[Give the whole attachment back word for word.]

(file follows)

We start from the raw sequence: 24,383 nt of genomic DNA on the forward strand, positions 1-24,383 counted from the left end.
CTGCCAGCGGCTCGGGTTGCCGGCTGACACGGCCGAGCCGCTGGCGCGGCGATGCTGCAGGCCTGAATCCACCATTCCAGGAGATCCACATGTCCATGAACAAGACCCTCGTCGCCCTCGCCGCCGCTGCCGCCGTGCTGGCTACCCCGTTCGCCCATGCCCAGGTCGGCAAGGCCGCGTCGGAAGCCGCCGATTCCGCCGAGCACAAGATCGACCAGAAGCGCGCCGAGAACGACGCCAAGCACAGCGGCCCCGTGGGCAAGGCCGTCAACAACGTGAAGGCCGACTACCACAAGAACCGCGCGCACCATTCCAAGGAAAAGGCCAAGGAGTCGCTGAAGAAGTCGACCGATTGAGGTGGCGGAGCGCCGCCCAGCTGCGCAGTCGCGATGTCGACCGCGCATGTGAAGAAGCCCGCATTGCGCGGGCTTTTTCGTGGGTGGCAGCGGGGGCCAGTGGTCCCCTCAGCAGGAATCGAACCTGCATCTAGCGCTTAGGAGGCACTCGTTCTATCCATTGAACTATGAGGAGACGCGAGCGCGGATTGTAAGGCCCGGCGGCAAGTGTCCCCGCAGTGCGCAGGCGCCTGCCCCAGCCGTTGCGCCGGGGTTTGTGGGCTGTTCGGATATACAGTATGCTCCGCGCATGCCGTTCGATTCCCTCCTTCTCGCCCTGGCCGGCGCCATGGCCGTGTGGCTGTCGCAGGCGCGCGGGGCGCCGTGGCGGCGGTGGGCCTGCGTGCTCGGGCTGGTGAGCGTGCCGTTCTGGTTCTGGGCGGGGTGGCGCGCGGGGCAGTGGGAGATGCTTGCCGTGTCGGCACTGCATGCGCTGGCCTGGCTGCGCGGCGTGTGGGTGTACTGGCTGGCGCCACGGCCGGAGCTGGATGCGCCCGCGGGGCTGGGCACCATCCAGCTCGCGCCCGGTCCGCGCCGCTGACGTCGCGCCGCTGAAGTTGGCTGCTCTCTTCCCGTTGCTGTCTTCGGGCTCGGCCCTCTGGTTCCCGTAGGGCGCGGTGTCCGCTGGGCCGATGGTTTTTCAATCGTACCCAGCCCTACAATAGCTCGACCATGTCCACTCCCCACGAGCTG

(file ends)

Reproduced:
We start from the raw sequence: 24,383 nt of genomic DNA on the forward strand, positions 1-24,383 counted from the left end.
CTGCCAGCGGCTCGGGTTGCCGGCTGACACGGCCGAGCCGCTGGCGCGGCGATGCTGCAGGCCTGAATCCACCATTCCAGGAGATCCACATGTCCATGAACAAGACCCTCGTCGCCCTCGCCGCCGCTGCCGCCGTGCTGGCTACCCCGTTCGCCCATGCCCAGGTCGGCAAGGCCGCGTCGGAAGCCGCCGATTCCGCCGAGCACAAGATCGACCAGAAGCGCGCCGAGAACGACGCCAAGCACAGCGGCCCCGTGGGCAAGGCCGTCAACAACGTGAAGGCCGACTACCACAAGAACCGCGCGCACCATTCCAAGGAAAAGGCCAAGGAGTCGCTGAAGAAGTCGACCGATTGAGGTGGCGGAGCGCCGCCCAGCTGCGCAGTCGCGATGTCGACCGCGCATGTGAAGAAGCCCGCATTGCGCGGGCTTTTTCGTGGGTGGCAGCGGGGGCCAGTGGTCCCCTCAGCAGGAATCGAACCTGCATCTAGCGCTTAGGAGGCACTCGTTCTATCCATTGAACTATGAGGAGACGCGAGCGCGGATTGTAAGGCCCGGCGGCAAGTGTCCCCGCAGTGCGCAGGCGCCTGCCCCAGCCGTTGCGCCGGGGTTTGTGGGCTGTTCGGATATACAGTATGCTCCGCGCATGCCGTTCGATTCCCTCCTTCTCGCCCTGGCCGGCGCCATGGCCGTGTGGCTGTCGCAGGCGCGCGGGGCGCCGTGGCGGCGGTGGGCCTGCGTGCTCGGGCTGGTGAGCGTGCCGTTCTGGTTCTGGGCGGGGTGGCGCGCGGGGCAGTGGGAGATGCTTGCCGTGTCGGCACTGCATGCGCTGGCCTGGCTGCGCGGCGTGTGGGTGTACTGGCTGGCGCCACGGCCGGAGCTGGATGCGCCCGCGGGGCTGGGCACCATCCAGCTCGCGCCCGGTCCGCGCCGCTGACGTCGCGCCGCTGAAGTTGGCTGCTCTCTTCCCGTTGCTGTCTTCGGGCTCGGCCCTCTGGTTCCCGTAGGGCGCGGTGTCCGCTGGGCCGATGGTTTTTCAATCGTACCCAGCCCTACAATAGCTCGACCATGTCCACTCCCCACGAGCTG